5. Antidepressants

Antidepressants (especially paroxetine, sold under the trade name Paxil) are sometimes used to treat shortness of breath caused by hepatopulmonary syndrome, which is a manifestation of liver damage that comes late in the course of liver disease [7]. The antidepressant may have an effect on mental status, but it is prescribed in these cases because it has an effect on arteries similar to that of taking a nitroglycerin pill. It opens up pulmonary circulation so that breathing is easier.

6. Sodium cromoglycate

Sodium cromoglycate (sold under trade names such as Novo-Cromolyn and Intal) is used to treat allergies that cause shortness of breath, but it isn't an antihistamine. This medication works at a different stage of the process of fighting an allergic reaction by keeping mast cells from ever releasing histamine in the first place. This medication works in the same way as the plant chemical quercetin, which is one of the most important of all the natural ways to manage dyspnea [8]. Quercetin is especially abundant in wax peppers, kale, cranberries, apples, onions, grapefruit, prunes, and sweet potatoes.

7. Nitroglycerin pills

Nitroglycerin pills are a common emergency remedy for chest pain caused by angina, which is caused usually due to atherosclerosis. However, nitroglycerin pills are also sometimes taken when the only symptom is shortness of breath. Not everyone who has coronary artery disease gets chest pain, but shortness of breath on exertion (going up a flight of stairs or carrying a bag groceries, for example), especially with perspiration on the face, is a sign of poor circulation. Taking nitroglycerin relaxes arteries, but emergency room treatment (and probably hospitalization) is still needed. [9]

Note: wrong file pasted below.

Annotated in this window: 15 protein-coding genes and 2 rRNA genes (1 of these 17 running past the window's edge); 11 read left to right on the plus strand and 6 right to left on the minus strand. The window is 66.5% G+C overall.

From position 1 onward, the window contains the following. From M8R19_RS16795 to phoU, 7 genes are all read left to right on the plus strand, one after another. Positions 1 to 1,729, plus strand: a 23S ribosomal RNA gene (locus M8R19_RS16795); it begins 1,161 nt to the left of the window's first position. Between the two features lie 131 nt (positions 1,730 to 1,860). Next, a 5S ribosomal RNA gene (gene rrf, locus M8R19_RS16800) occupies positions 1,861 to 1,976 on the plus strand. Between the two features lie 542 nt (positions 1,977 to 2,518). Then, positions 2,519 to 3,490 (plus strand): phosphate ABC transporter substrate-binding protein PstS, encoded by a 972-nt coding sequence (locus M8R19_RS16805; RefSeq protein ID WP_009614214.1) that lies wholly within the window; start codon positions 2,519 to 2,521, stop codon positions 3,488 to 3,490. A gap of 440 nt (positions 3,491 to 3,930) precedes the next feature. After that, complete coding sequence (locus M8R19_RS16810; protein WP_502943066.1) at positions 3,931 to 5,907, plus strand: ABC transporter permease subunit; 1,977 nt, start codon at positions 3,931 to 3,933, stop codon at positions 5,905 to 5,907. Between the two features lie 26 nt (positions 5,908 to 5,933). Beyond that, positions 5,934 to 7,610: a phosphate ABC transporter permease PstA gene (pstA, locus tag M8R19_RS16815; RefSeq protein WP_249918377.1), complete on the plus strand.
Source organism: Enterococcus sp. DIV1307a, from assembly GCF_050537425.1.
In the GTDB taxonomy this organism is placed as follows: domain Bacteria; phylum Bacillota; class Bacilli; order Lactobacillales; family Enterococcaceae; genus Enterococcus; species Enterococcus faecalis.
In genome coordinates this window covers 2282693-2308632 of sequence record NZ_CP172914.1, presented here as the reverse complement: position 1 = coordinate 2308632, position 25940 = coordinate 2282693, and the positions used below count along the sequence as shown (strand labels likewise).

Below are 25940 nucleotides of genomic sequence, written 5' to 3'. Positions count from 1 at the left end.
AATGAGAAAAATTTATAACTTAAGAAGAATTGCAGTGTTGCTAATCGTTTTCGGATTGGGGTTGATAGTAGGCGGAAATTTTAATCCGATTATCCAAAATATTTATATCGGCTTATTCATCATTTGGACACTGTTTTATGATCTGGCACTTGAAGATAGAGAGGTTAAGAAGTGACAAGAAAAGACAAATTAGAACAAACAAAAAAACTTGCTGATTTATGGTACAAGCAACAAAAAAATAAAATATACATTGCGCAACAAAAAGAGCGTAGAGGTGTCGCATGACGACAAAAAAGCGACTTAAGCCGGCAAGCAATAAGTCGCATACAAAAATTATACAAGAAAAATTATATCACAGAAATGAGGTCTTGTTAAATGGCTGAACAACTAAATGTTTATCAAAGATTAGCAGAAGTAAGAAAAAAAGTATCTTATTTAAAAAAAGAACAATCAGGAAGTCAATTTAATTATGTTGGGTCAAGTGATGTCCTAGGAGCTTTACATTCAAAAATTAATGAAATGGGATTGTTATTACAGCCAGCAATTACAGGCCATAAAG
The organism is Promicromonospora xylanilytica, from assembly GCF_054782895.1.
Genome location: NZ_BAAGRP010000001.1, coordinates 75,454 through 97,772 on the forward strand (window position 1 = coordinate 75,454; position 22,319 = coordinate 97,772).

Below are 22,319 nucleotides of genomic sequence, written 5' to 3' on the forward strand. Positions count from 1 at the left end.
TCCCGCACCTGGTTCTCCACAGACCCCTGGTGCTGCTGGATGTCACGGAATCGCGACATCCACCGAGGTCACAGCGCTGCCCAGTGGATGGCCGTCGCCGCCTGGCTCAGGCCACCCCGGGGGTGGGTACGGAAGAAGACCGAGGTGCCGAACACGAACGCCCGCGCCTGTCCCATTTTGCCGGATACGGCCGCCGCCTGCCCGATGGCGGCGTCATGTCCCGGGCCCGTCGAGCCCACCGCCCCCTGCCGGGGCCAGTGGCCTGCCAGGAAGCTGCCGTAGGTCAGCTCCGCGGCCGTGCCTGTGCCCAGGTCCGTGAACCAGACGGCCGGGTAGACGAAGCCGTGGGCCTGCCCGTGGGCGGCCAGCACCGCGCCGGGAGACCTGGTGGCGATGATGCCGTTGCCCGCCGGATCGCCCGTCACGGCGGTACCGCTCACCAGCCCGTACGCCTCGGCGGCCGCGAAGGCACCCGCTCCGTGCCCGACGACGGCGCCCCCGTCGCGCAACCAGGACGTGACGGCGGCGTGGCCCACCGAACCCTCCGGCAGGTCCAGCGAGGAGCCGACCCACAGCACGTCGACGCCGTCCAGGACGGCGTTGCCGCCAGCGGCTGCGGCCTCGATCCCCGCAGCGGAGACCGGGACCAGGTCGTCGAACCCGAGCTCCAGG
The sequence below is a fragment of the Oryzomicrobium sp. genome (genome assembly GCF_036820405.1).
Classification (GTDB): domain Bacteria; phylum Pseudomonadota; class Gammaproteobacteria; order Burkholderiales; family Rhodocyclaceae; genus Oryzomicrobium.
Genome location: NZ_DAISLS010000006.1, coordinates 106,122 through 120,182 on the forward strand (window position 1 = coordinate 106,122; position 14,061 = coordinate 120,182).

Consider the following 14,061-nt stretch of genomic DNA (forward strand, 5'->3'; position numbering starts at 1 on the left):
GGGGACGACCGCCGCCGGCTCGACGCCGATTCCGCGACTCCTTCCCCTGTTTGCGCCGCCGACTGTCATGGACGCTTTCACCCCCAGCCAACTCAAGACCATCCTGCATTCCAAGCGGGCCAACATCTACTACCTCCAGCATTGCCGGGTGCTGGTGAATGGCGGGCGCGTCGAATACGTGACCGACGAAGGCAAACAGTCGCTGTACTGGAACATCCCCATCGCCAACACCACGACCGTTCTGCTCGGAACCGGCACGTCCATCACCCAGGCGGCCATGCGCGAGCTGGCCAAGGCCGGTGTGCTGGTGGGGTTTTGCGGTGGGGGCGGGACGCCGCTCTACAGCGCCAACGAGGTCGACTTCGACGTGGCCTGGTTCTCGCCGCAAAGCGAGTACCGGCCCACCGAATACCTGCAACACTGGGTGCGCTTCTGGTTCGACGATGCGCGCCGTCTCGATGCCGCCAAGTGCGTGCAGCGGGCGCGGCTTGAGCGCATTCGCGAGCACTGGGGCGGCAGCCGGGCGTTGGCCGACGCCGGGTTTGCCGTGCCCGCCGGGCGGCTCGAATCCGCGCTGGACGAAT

8. Parasite treatments

Parasite treatments are sometimes prescribed when the primary symptom is wheezing and shortness of breath, particularly when the problem is a hookworm infection. When an exceptionally large number of hookworm eggs is swallowed, the results may include shortness of breath, intense itching, vomiting, and laryngitis. [9] Many cases only require three doses of medicine to cure [10].

9. Anxiety treatments

Anxiety treatments may sometimes be indicated for shortness of breath. When shortness of breath comes with a feeling of a lump in the throat and feeling like fainting, anxiety may be the underlying cause. Feeling like you can't breathe of course makes the anxiety worse, and a negative cycle of worse and worse symptoms can follow. But treat the anxiety and the shortness of breath goes away. [11] Of course, shortness of breath caused by underlying conditions such as asthma can also lead to anxiety, in turn worsening the dyspnea.

In more recent times, it is interesting to note that benzodiazapines, which are one kind of anxiety treatment, have also been used to help COVID-19 patients manage severe dyspnea, particularly in cases of severe discomfort, when they were reaching the end of their lives, or if they were extremely distressed. In these cases, the benzodiazepine is combined with an opioid for pain relief.

10. Steroid, intravenous antibiotic, and vitamin treatments for sepsis

Steroid, intravenous antibiotic, and vitamin treatments for sepsis sometimes are required to bring breathing back to normal. When an infection enters the bloodstream through a tiny cut or scratch, sometimes the first symptom is shortness of breath, usually with a racing pulse and low blood pressure. Only treating the infection will restore normal breathing. [12]